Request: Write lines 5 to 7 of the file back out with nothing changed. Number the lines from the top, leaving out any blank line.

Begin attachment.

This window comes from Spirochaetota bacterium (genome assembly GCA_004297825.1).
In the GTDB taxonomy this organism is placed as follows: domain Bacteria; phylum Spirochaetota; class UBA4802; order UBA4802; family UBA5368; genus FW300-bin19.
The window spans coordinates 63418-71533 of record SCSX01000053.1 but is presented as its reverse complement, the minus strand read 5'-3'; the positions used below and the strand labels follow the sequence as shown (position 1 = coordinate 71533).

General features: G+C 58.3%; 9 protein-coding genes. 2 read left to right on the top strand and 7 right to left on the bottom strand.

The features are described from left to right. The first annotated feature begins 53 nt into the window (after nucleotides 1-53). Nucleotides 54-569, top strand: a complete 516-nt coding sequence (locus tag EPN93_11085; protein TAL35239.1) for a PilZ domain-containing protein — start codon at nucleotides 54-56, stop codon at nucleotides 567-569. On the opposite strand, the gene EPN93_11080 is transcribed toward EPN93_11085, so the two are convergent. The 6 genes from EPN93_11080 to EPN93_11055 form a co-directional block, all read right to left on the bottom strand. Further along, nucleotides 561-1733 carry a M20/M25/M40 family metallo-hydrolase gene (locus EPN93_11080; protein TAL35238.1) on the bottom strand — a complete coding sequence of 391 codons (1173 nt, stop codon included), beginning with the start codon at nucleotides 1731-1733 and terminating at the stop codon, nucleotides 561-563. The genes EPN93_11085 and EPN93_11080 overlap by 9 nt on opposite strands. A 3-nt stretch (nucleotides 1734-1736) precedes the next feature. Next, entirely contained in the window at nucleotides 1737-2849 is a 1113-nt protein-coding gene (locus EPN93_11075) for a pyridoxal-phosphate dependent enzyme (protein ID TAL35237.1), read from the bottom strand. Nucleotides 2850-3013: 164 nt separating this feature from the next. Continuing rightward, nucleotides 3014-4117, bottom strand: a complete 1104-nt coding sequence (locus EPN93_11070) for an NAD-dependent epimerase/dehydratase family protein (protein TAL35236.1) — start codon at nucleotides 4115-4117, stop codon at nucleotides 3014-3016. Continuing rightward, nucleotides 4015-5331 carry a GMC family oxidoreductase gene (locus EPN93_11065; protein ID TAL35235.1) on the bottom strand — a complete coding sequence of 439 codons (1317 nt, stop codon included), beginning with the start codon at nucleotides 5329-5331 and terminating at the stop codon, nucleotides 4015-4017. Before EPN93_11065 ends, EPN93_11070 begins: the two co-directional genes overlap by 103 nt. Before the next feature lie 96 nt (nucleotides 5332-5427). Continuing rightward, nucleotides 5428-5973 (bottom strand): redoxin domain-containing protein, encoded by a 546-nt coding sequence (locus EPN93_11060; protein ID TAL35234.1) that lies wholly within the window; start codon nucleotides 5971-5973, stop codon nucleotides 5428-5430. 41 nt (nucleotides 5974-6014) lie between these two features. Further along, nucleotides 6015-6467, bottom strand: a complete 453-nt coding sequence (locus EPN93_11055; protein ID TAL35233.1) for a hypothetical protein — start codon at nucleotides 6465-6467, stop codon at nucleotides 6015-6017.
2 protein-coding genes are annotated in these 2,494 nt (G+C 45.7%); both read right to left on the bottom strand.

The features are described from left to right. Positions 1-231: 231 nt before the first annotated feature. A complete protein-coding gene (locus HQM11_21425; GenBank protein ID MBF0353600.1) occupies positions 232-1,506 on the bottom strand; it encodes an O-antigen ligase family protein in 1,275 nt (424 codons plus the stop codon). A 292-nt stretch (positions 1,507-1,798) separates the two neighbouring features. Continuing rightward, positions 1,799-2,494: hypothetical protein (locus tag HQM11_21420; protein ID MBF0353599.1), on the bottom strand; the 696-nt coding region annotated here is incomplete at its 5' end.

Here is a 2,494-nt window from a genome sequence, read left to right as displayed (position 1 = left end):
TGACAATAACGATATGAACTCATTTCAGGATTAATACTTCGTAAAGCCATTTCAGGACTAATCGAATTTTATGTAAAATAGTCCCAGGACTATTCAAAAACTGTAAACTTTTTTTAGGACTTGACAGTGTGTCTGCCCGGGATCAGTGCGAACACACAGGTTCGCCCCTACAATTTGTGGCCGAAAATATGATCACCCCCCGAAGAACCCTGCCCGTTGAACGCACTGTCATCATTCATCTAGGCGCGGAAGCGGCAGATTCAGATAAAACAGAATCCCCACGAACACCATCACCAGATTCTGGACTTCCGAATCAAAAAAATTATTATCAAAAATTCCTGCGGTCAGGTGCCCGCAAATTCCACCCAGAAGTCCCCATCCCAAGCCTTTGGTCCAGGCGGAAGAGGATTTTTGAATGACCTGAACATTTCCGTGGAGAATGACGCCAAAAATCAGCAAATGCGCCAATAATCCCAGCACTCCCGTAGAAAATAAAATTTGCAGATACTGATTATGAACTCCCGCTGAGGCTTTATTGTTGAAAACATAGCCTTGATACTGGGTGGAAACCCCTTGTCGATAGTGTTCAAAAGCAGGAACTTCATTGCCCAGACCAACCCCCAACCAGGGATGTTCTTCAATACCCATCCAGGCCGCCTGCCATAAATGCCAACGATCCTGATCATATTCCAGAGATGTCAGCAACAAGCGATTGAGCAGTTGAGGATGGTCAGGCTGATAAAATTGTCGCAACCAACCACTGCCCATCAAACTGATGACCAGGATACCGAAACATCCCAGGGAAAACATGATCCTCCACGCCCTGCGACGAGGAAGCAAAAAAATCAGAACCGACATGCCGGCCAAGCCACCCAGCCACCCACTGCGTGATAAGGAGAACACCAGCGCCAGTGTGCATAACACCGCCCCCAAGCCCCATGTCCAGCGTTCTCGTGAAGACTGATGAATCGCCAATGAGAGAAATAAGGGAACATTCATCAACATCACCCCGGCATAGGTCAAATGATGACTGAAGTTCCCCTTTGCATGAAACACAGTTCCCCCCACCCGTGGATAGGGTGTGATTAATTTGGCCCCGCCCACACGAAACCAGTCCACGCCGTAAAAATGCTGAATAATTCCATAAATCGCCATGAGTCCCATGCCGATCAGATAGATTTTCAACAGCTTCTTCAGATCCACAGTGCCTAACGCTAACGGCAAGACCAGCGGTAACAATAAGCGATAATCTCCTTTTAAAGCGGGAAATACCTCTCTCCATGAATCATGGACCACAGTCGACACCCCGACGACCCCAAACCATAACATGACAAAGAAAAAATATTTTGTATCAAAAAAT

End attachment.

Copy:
The features are described from left to right. The first annotated feature begins 53 nt into the window (after nucleotides 1-53). Nucleotides 54-569, top strand: a complete 516-nt coding sequence (locus tag EPN93_11085; protein TAL35239.1) for a PilZ domain-containing protein — start codon at nucleotides 54-56, stop codon at nucleotides 567-569. On the opposite strand, the gene EPN93_11080 is transcribed toward EPN93_11085, so the two are convergent. The 6 genes from EPN93_11080 to EPN93_11055 form a co-directional block, all read right to left on the bottom strand. Further along, nucleotides 561-1733 carry a M20/M25/M40 family metallo-hydrolase gene (locus EPN93_11080; protein TAL35238.1) on the bottom strand — a complete coding sequence of 391 codons (1173 nt, stop codon included), beginning with the start codon at nucleotides 1731-1733 and terminating at the stop codon, nucleotides 561-563. The genes EPN93_11085 and EPN93_11080 overlap by 9 nt on opposite strands. A 3-nt stretch (nucleotides 1734-1736) precedes the next feature. Next, entirely contained in the window at nucleotides 1737-2849 is a 1113-nt protein-coding gene (locus EPN93_11075) for a pyridoxal-phosphate dependent enzyme (protein ID TAL35237.1), read from the bottom strand. Nucleotides 2850-3013: 164 nt separating this feature from the next. Continuing rightward, nucleotides 3014-4117, bottom strand: a complete 1104-nt coding sequence (locus EPN93_11070) for an NAD-dependent epimerase/dehydratase family protein (protein TAL35236.1) — start codon at nucleotides 4115-4117, stop codon at nucleotides 3014-3016. Continuing rightward, nucleotides 4015-5331 carry a GMC family oxidoreductase gene (locus EPN93_11065; protein ID TAL35235.1) on the bottom strand — a complete coding sequence of 439 codons (1317 nt, stop codon included), beginning with the start codon at nucleotides 5329-5331 and terminating at the stop codon, nucleotides 4015-4017. Before EPN93_11065 ends, EPN93_11070 begins: the two co-directional genes overlap by 103 nt. Before the next feature lie 96 nt (nucleotides 5332-5427). Continuing rightward, nucleotides 5428-5973 (bottom strand): redoxin domain-containing protein, encoded by a 546-nt coding sequence (locus EPN93_11060; protein ID TAL35234.1) that lies wholly within the window; start codon nucleotides 5971-5973, stop codon nucleotides 5428-5430. 41 nt (nucleotides 5974-6014) lie between these two features. Further along, nucleotides 6015-6467, bottom strand: a complete 453-nt coding sequence (locus EPN93_11055; protein ID TAL35233.1) for a hypothetical protein — start codon at nucleotides 6465-6467, stop codon at nucleotides 6015-6017.
2 protein-coding genes are annotated in these 2,494 nt (G+C 45.7%); both read right to left on the bottom strand.

The features are described from left to right. Positions 1-231: 231 nt before the first annotated feature. A complete protein-coding gene (locus HQM11_21425; GenBank protein ID MBF0353600.1) occupies positions 232-1,506 on the bottom strand; it encodes an O-antigen ligase family protein in 1,275 nt (424 codons plus the stop codon). A 292-nt stretch (positions 1,507-1,798) separates the two neighbouring features. Continuing rightward, positions 1,799-2,494: hypothetical protein (locus tag HQM11_21420; protein ID MBF0353599.1), on the bottom strand; the 696-nt coding region annotated here is incomplete at its 5' end.